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Seasons Teacher Resources
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Students investigate the climate changes occurring locally, regionally and globally over the last one hundred years. They brainstorm and predict whether the current year's weather was warmer or colder than last year then check the prediction using actual data from the internet.
Students consider the role of climate change in the occurrence of vector born diseases such as malaria. In small groups, they research a specific vector to complete an information chart on climate changes in the region where the vector exists, the impact of the change on its habitat and the potential impact on disease transmission.
Students recognize the different climatic zones. They describe what aspects differentiate the climatic zones. Students offer explanations as to what climate is and the role that it plays on creating regions. They rationalize why the different climatic zones are different.
Access local temperature data online, graph averages, and critique it. Learners listen to a scenario where weather and climate are confused, and then answer questions to differentiate the two. The instructional activity itself is compact, but there is a plentiful amount of information provided to help you address Next Generation Science Standards for earth science.
Students define the term 'global climate change' and explore how it affects our lives. They research greenhouse gases and identify what events are causing an increase in the amount of greenhouse gases in our atmosphere. Students view videos, conduct experiments and participate in class discussion.
Students explain the impact of glacial melting to global climate change. In this environmental science lesson, students design an experiment to investigate the effect of salinity change to melting glaciers. They share their results to other groups by creating a PowerPoint presentation.
Here is a fabulous activity on the Earth's radiant energy system. This amazing, 31-page document is chock-full of great activities, worksheets, lab sheets, quizzes, rubrics, and assessments. Learners model and explain cloud formation, calculate incoming and outgoing radiation, identify aerosols in the earth's atmosphere, and make climate predictions. This is one of the finest educational resources I've come across! Highly recommended for your upper-elementary and middle schoolers.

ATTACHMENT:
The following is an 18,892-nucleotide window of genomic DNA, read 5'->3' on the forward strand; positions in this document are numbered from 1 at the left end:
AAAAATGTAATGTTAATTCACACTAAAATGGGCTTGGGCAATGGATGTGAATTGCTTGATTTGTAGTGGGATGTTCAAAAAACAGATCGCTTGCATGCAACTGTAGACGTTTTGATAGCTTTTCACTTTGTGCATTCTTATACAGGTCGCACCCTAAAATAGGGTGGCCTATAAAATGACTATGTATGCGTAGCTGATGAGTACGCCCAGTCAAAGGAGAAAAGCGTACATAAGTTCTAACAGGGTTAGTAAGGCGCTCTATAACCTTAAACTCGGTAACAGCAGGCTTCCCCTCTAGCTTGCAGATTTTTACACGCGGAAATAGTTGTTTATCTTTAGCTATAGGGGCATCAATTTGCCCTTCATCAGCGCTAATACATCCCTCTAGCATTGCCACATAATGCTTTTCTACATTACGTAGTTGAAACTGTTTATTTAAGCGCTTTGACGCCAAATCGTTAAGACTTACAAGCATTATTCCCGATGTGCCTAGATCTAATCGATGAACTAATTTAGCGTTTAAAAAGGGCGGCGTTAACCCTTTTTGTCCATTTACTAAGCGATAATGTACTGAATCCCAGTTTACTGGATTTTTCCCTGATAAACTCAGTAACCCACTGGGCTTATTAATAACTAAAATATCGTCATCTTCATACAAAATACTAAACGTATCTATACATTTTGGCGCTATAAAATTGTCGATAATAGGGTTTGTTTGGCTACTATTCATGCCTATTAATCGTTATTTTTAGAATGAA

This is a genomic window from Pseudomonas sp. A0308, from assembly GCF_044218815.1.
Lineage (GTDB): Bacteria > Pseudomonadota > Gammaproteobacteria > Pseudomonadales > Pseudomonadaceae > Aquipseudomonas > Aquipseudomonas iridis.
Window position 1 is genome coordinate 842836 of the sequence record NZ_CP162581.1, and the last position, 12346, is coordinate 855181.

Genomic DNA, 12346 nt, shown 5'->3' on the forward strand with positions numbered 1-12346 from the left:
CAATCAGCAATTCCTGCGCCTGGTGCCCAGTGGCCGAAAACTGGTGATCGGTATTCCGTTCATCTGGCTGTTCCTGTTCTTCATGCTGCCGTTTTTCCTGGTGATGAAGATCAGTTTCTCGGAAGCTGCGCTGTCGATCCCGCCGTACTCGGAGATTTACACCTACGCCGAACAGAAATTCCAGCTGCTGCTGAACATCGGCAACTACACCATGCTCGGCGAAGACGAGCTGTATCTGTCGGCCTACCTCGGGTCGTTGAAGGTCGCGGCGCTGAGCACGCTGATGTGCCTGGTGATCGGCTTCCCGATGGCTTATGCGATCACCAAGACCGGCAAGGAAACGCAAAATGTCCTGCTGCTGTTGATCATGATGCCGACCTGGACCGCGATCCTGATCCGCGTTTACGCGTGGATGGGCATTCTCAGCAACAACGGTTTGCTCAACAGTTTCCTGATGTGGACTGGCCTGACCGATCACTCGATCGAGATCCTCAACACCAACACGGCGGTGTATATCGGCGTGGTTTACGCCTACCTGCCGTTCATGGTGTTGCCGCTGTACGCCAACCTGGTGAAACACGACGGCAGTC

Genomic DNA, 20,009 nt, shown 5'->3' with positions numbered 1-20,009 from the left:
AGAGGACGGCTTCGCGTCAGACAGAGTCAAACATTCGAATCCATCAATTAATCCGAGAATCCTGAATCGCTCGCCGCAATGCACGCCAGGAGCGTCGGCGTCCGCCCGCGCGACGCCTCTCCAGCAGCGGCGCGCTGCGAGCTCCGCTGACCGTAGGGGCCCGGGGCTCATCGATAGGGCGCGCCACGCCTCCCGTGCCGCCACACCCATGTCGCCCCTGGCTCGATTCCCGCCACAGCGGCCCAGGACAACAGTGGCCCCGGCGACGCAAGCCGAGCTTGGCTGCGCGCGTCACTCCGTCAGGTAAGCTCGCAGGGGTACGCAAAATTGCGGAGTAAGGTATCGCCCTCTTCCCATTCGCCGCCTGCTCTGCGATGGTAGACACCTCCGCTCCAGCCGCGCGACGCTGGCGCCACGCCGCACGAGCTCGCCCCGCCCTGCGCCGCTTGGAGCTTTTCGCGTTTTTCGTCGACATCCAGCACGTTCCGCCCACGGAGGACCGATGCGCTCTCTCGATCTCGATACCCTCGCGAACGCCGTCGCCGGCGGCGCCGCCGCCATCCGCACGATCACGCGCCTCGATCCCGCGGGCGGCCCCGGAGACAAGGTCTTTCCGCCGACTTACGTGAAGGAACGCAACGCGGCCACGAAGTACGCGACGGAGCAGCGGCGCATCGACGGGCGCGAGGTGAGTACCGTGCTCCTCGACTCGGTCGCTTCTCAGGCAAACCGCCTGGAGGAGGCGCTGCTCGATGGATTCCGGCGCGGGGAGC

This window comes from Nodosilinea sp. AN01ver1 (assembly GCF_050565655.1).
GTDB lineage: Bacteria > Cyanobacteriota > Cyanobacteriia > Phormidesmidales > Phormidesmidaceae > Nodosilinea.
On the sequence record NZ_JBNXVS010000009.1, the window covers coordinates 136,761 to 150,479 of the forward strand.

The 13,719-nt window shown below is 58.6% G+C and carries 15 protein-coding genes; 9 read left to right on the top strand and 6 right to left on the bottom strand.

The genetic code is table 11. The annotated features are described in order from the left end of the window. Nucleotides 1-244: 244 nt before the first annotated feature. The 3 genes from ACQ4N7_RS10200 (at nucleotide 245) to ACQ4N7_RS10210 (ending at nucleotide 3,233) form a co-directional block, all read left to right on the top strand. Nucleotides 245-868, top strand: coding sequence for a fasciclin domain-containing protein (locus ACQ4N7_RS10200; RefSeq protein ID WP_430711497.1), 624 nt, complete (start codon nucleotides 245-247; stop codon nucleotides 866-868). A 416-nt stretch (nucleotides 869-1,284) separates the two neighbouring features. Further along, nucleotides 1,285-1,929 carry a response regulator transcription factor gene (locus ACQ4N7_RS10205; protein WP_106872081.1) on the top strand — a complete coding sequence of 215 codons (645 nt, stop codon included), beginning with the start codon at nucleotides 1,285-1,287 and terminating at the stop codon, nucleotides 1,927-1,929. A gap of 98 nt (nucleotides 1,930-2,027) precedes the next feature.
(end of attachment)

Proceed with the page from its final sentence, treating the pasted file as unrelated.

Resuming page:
Here is a lesson on the climate zones and geography of Arkansas. In it, learners look at maps (embedded) of different climate zones found throughout Arkansas. They engage in discussions regarding how global warming and climate change is currently affecting Arkansas, and how those effects may worsen over time.
How many of us can say they've seen a Pacific walrus? Not many and one of the reasons is the impact of climate change on their aquatic environment. Children get to think about the food web of the Bering Sea by creating an actual web with animal cards and a ball of yarn, after they see how all animals and plants of the sea environment are connected, they discuss what would happen if one or more of the animals were to become extinct. The web would start to break down and all animals would be affected. They research ways to protect a declining walrus population.
Does the carbon cycle play a role in climate change? Your class will investigate what fossil fuels are and how they release carbon into the atmosphere. They get an opportunity to understand the causes of green house gases and global warming through the chemical process. A role-play activity and allegorical story are used help children conceptualize the process, then a class mural is created to illustrate the carbon cycle from dead forest to mining, to the air. A writing prompt is used to assess student comprehension. Note: The lesson activities seem more appropriate for a younger audience.
So how does the carbon cycle work? Kids participate in a hands-on activity that allows them to understand the chemistry behind climate change and global warming. They act out the process of photosynthesis by labeling themselves as chemicals moving in and out of a plant. They form chemical bonds by linking arms to create different molecules that change from carbon dioxide to oxygen. To evaluate understanding, they respond to several prompts in writing. The concrete manner in which the topic is conveyed is great for both younger and older students.
Winter in the cold Northwoods of Wisconsin can be hard on animals that aren't adapted to the climate. Investigate the animals that are out and about even in the coldest winter temperatures as you and your class examine animal adaptations, migration, and hibernation. A worksheet is used to isolate animals from the Northwoods region that are active all year long. The class discusses what that animal would eat, where it comes from, and how it survives the cold. There are four extension ideas included to help you further learners' content understanding.
Students attempt to understand seasonal variation by viewing images of the energy received by the earth. In this weather instructional activity, students view images from NASA of the influx of energy from the sun and make predictions about resulting weather. This instructional activity includes multiple web links, vocabulary, standards, and necessary images.
Elementary schoolers take a look at how the saguaro cactus adapts to the four seasons of the year. This amazing plant has distinct flowering and fruiting cycles within the summer season, and other cycles during the other seasons. Your young scientists will make a seasons chart that goes up on a bulletin board. They use it throughout the year to identify weather patterns and interesting plant and animal behaviors as the seasons progress.